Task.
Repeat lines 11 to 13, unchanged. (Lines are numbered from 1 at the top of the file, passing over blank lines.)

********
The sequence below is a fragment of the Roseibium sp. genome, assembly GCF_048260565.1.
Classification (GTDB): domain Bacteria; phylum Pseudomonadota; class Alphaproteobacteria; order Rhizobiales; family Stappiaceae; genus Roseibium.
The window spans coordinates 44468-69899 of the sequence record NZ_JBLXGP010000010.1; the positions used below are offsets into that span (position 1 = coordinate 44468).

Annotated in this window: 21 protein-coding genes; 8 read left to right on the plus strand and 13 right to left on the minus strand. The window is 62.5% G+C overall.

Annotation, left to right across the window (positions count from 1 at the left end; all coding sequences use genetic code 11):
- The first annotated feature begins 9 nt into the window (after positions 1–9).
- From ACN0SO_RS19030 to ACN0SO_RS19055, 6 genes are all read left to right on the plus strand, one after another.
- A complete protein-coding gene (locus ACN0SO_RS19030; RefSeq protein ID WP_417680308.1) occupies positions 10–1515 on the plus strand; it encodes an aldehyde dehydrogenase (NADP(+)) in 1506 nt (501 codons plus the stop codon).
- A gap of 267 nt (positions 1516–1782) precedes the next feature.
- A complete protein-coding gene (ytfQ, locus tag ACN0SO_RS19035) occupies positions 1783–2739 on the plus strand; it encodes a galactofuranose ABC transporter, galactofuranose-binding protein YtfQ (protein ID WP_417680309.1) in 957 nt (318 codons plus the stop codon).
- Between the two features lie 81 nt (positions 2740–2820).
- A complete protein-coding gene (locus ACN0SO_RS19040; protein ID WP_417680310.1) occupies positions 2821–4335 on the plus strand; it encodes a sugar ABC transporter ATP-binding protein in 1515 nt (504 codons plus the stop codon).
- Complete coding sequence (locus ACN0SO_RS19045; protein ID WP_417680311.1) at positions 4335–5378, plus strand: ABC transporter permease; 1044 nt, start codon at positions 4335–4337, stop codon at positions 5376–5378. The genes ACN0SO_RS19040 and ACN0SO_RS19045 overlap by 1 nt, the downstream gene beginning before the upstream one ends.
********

- Between the two features lie 81 nt (positions 2740–2820).
- A complete protein-coding gene (locus ACN0SO_RS19040; protein ID WP_417680310.1) occupies positions 2821–4335 on the plus strand; it encodes a sugar ABC transporter ATP-binding protein in 1515 nt (504 codons plus the stop codon).
- Complete coding sequence (locus ACN0SO_RS19045; protein ID WP_417680311.1) at positions 4335–5378, plus strand: ABC transporter permease; 1044 nt, start codon at positions 4335–4337, stop codon at positions 5376–5378. The genes ACN0SO_RS19040 and ACN0SO_RS19045 overlap by 1 nt, the downstream gene beginning before the upstream one ends.